Monday, April 20, 2009

Culture and Prevention 1

This week's reading theme was Culture and Prevention. The overarching theme was how different factors (culture being one) play a role in preventive measures and perhaps cures to illnesses in today's world.

Susser & Stein (2000) talks about how culture plays a role in the sexuality and sexual relations in the women of Southern Africa, specifically in situations of preventing HIV/AIDS. The authors conducted a study in different location of Southern Africa and tried to find out factors effecting women's sexual practices and birth control methods that are accepted by both men and women of that region. The authors mentioned many times how all their subjects were excited about using female condoms and almost in unison they said this is what they need. They say that "with regard to women at least, each community needs to be studied in terms of the local situation, and the preventive measures advised and facilitated for residents must take account of the differences between communities" (p. 1046).

However, is this really all that true? If female condoms are that effective or realistic, then why didn't they become popular in the USA? This reminded me of the cigarette/ tobacco companies who concentrate on marketing to developing countries because people in the USA are not buying their products as much any more (perhaps for the risks). Additionally, funding agencies are reluctant to give those away for free, and the research population in this study cannot afford to buy female condoms. Disregarding the practicality of actual usage (look at the video I have added below), what would be the use of a study/ campaign that cannot deliver much?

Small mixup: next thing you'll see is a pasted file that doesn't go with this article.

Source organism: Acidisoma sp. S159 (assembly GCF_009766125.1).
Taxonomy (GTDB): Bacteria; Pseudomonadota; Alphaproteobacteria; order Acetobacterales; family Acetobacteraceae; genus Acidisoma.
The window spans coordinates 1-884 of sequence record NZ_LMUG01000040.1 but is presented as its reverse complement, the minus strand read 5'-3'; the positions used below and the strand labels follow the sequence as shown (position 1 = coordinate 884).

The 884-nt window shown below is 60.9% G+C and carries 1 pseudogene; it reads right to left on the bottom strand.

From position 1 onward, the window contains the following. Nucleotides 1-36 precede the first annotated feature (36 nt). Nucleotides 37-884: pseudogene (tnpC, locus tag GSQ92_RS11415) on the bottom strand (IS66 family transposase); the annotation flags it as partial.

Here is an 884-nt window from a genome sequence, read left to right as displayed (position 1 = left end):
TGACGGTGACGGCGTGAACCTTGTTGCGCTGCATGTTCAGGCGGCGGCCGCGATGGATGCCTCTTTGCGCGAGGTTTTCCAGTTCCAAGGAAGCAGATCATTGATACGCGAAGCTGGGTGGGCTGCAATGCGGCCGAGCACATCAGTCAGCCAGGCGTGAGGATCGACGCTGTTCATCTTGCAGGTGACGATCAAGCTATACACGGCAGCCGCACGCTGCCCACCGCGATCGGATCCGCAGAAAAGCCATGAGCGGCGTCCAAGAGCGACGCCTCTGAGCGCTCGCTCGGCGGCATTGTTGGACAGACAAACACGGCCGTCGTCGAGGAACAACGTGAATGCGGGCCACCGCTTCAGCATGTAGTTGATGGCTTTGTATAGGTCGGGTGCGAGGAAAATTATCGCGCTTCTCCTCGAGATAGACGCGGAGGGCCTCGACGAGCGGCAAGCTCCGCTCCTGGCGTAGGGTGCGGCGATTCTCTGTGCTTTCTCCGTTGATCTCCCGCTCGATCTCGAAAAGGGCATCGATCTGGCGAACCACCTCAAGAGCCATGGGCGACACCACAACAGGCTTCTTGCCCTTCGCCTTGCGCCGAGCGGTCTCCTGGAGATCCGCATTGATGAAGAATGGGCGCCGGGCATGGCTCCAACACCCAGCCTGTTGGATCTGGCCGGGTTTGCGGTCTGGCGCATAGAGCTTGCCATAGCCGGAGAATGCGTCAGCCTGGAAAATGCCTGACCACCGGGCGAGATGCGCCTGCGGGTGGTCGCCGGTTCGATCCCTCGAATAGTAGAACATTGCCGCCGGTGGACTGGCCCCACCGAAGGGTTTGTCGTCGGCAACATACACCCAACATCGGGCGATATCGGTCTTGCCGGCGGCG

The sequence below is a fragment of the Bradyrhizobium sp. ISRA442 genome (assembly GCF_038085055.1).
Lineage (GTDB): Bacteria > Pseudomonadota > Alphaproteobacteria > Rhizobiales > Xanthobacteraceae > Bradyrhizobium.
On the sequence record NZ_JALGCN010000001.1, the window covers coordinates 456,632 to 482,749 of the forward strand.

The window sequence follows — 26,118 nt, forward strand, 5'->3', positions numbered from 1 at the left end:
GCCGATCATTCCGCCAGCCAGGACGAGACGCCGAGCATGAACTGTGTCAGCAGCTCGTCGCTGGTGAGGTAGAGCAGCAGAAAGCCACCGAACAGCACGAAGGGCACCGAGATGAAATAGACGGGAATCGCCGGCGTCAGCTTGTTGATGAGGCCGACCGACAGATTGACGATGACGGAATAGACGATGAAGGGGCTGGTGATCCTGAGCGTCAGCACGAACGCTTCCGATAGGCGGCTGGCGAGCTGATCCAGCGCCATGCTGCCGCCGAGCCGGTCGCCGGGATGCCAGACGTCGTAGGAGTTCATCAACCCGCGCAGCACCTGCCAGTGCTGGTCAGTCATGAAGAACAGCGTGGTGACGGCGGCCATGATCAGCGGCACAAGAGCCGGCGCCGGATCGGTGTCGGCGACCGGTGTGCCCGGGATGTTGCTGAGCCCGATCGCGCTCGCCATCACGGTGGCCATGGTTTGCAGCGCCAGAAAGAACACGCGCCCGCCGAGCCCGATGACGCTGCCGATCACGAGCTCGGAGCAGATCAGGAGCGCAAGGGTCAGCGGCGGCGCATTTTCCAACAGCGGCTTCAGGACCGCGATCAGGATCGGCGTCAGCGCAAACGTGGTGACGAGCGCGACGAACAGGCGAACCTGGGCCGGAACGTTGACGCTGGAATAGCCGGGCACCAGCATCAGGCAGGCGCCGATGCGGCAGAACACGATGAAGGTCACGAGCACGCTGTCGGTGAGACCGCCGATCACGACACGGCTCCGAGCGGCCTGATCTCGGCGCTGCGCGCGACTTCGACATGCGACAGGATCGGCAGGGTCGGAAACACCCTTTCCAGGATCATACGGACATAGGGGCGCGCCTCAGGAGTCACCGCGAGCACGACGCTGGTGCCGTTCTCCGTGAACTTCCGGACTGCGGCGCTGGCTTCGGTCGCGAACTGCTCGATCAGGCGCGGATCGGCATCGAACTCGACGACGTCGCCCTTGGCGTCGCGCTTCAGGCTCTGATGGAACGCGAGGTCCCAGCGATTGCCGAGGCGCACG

Steptoe & Wardle (2001) talks about the health locus of control and how "internal locus of control scores were substantially higher than powerful others or chance belief scores on average" (p. 664). But even they say that the correlation between this two factors are small and accounted for minor variance. With all the statistical analysis and post-positivist methodologies, this article did not get through to me much. I strongly feel that feelings and constructs cannot be reduced to numbers and ideologically I disagre with this article.

Donohue, Lorch & Palmgreen (1998) talks about the customization of communication (persuasion) messages based on high and low sensation seekers (HSS/LSS)to make them more effective. They go into different mediums of message sharing, (PSAs for example) and forwards the importance of HSS and LSS after talking about sensation seeking itself. To some extent their work implies that people who are more exposed to violent messages are more likely to take the socially wrong path (drug, violence etc.). However, other literature show that that may not be so accurate.

It would be nice to read tne next segment of Culture and Preventin next week and see what more we can get.

No comments: